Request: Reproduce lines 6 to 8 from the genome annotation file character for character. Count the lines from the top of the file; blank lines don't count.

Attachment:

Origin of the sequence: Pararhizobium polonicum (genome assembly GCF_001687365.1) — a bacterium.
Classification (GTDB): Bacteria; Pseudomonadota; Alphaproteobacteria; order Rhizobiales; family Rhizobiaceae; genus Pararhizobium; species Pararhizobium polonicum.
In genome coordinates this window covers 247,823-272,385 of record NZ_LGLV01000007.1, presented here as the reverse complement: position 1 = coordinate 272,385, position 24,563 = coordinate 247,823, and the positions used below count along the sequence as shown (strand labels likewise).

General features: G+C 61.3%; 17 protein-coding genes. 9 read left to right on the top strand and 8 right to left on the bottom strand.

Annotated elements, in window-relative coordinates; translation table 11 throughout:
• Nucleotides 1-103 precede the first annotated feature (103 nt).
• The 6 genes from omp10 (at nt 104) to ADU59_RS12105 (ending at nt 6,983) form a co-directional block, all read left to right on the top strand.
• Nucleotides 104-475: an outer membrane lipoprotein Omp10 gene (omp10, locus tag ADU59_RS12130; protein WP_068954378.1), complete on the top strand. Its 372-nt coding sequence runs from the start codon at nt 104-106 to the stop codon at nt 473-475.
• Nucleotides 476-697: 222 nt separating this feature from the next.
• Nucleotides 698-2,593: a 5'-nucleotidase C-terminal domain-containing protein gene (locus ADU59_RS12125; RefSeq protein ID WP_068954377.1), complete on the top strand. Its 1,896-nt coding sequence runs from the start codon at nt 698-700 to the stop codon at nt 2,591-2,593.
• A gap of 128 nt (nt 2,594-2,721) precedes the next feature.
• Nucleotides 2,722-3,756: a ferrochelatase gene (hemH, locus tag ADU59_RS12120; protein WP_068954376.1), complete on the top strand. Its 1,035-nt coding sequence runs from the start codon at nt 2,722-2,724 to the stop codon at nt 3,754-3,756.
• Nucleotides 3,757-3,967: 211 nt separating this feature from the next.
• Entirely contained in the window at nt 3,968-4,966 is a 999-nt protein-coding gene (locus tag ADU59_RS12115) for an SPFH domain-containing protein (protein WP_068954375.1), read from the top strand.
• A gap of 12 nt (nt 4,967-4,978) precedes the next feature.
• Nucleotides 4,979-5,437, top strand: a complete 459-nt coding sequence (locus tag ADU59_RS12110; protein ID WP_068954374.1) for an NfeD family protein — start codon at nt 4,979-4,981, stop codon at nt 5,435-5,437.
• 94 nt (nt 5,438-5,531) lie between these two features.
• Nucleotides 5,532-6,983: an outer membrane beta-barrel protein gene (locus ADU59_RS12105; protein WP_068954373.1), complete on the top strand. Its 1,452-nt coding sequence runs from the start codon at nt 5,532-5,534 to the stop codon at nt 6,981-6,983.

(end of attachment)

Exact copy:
• Nucleotides 1-103 precede the first annotated feature (103 nt).
• The 6 genes from omp10 (at nt 104) to ADU59_RS12105 (ending at nt 6,983) form a co-directional block, all read left to right on the top strand.
• Nucleotides 104-475: an outer membrane lipoprotein Omp10 gene (omp10, locus tag ADU59_RS12130; protein WP_068954378.1), complete on the top strand. Its 372-nt coding sequence runs from the start codon at nt 104-106 to the stop codon at nt 473-475.